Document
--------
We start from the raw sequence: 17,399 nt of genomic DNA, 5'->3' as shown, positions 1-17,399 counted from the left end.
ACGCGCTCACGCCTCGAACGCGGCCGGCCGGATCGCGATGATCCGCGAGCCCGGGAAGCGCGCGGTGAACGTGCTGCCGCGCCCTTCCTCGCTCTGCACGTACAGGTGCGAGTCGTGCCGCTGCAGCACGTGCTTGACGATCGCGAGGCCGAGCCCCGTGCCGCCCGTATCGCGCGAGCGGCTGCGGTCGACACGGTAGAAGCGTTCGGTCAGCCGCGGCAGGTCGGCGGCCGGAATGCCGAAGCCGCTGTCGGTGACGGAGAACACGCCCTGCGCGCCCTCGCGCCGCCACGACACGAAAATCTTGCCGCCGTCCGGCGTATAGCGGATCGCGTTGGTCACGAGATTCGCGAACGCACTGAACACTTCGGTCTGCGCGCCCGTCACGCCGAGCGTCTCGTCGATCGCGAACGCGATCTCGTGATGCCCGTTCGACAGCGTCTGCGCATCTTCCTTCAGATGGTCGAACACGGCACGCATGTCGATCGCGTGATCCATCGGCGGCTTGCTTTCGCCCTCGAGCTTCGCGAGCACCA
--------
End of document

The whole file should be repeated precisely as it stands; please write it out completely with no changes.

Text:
We start from the raw sequence: 17,399 nt of genomic DNA, 5'->3' as shown, positions 1-17,399 counted from the left end.
ACGCGCTCACGCCTCGAACGCGGCCGGCCGGATCGCGATGATCCGCGAGCCCGGGAAGCGCGCGGTGAACGTGCTGCCGCGCCCTTCCTCGCTCTGCACGTACAGGTGCGAGTCGTGCCGCTGCAGCACGTGCTTGACGATCGCGAGGCCGAGCCCCGTGCCGCCCGTATCGCGCGAGCGGCTGCGGTCGACACGGTAGAAGCGTTCGGTCAGCCGCGGCAGGTCGGCGGCCGGAATGCCGAAGCCGCTGTCGGTGACGGAGAACACGCCCTGCGCGCCCTCGCGCCGCCACGACACGAAAATCTTGCCGCCGTCCGGCGTATAGCGGATCGCGTTGGTCACGAGATTCGCGAACGCACTGAACACTTCGGTCTGCGCGCCCGTCACGCCGAGCGTCTCGTCGATCGCGAACGCGATCTCGTGATGCCCGTTCGACAGCGTCTGCGCATCTTCCTTCAGATGGTCGAACACGGCACGCATGTCGATCGCGTGATCCATCGGCGGCTTGCTTTCGCCCTCGAGCTTCGCGAGCACCA